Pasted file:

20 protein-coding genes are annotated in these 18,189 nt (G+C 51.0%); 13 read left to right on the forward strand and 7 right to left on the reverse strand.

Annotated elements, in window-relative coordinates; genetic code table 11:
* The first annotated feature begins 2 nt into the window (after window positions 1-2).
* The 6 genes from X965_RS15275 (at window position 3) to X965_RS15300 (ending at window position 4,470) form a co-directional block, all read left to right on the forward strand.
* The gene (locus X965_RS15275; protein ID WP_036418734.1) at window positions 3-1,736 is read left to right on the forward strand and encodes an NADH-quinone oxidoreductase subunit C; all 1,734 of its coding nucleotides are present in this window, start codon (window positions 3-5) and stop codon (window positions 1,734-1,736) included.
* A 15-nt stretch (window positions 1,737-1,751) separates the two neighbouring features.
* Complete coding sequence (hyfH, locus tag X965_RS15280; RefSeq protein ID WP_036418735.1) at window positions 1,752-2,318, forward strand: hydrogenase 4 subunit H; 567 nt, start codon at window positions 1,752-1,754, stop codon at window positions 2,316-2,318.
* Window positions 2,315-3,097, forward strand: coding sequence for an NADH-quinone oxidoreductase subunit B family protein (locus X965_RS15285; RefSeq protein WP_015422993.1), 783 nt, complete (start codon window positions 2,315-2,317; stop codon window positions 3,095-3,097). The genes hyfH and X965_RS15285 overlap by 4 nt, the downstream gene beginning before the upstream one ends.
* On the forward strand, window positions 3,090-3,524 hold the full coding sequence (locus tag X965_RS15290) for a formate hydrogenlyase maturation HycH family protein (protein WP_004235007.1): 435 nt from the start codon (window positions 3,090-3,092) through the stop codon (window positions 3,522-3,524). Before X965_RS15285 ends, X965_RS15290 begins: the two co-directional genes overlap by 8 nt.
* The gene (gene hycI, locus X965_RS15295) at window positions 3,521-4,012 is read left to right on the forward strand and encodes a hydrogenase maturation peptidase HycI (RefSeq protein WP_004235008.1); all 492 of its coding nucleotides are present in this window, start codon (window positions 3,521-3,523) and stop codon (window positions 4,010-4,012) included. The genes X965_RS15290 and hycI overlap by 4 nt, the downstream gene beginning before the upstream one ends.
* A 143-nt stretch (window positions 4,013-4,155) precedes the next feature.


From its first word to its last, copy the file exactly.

20 protein-coding genes are annotated in these 18,189 nt (G+C 51.0%); 13 read left to right on the forward strand and 7 right to left on the reverse strand.

Annotated elements, in window-relative coordinates; genetic code table 11:
* The first annotated feature begins 2 nt into the window (after window positions 1-2).
* The 6 genes from X965_RS15275 (at window position 3) to X965_RS15300 (ending at window position 4,470) form a co-directional block, all read left to right on the forward strand.
* The gene (locus X965_RS15275; protein ID WP_036418734.1) at window positions 3-1,736 is read left to right on the forward strand and encodes an NADH-quinone oxidoreductase subunit C; all 1,734 of its coding nucleotides are present in this window, start codon (window positions 3-5) and stop codon (window positions 1,734-1,736) included.
* A 15-nt stretch (window positions 1,737-1,751) separates the two neighbouring features.
* Complete coding sequence (hyfH, locus tag X965_RS15280; RefSeq protein ID WP_036418735.1) at window positions 1,752-2,318, forward strand: hydrogenase 4 subunit H; 567 nt, start codon at window positions 1,752-1,754, stop codon at window positions 2,316-2,318.
* Window positions 2,315-3,097, forward strand: coding sequence for an NADH-quinone oxidoreductase subunit B family protein (locus X965_RS15285; RefSeq protein WP_015422993.1), 783 nt, complete (start codon window positions 2,315-2,317; stop codon window positions 3,095-3,097). The genes hyfH and X965_RS15285 overlap by 4 nt, the downstream gene beginning before the upstream one ends.
* On the forward strand, window positions 3,090-3,524 hold the full coding sequence (locus tag X965_RS15290) for a formate hydrogenlyase maturation HycH family protein (protein WP_004235007.1): 435 nt from the start codon (window positions 3,090-3,092) through the stop codon (window positions 3,522-3,524). Before X965_RS15285 ends, X965_RS15290 begins: the two co-directional genes overlap by 8 nt.
* The gene (gene hycI, locus X965_RS15295) at window positions 3,521-4,012 is read left to right on the forward strand and encodes a hydrogenase maturation peptidase HycI (RefSeq protein WP_004235008.1); all 492 of its coding nucleotides are present in this window, start codon (window positions 3,521-3,523) and stop codon (window positions 4,010-4,012) included. The genes X965_RS15290 and hycI overlap by 4 nt, the downstream gene beginning before the upstream one ends.
* A 143-nt stretch (window positions 4,013-4,155) precedes the next feature.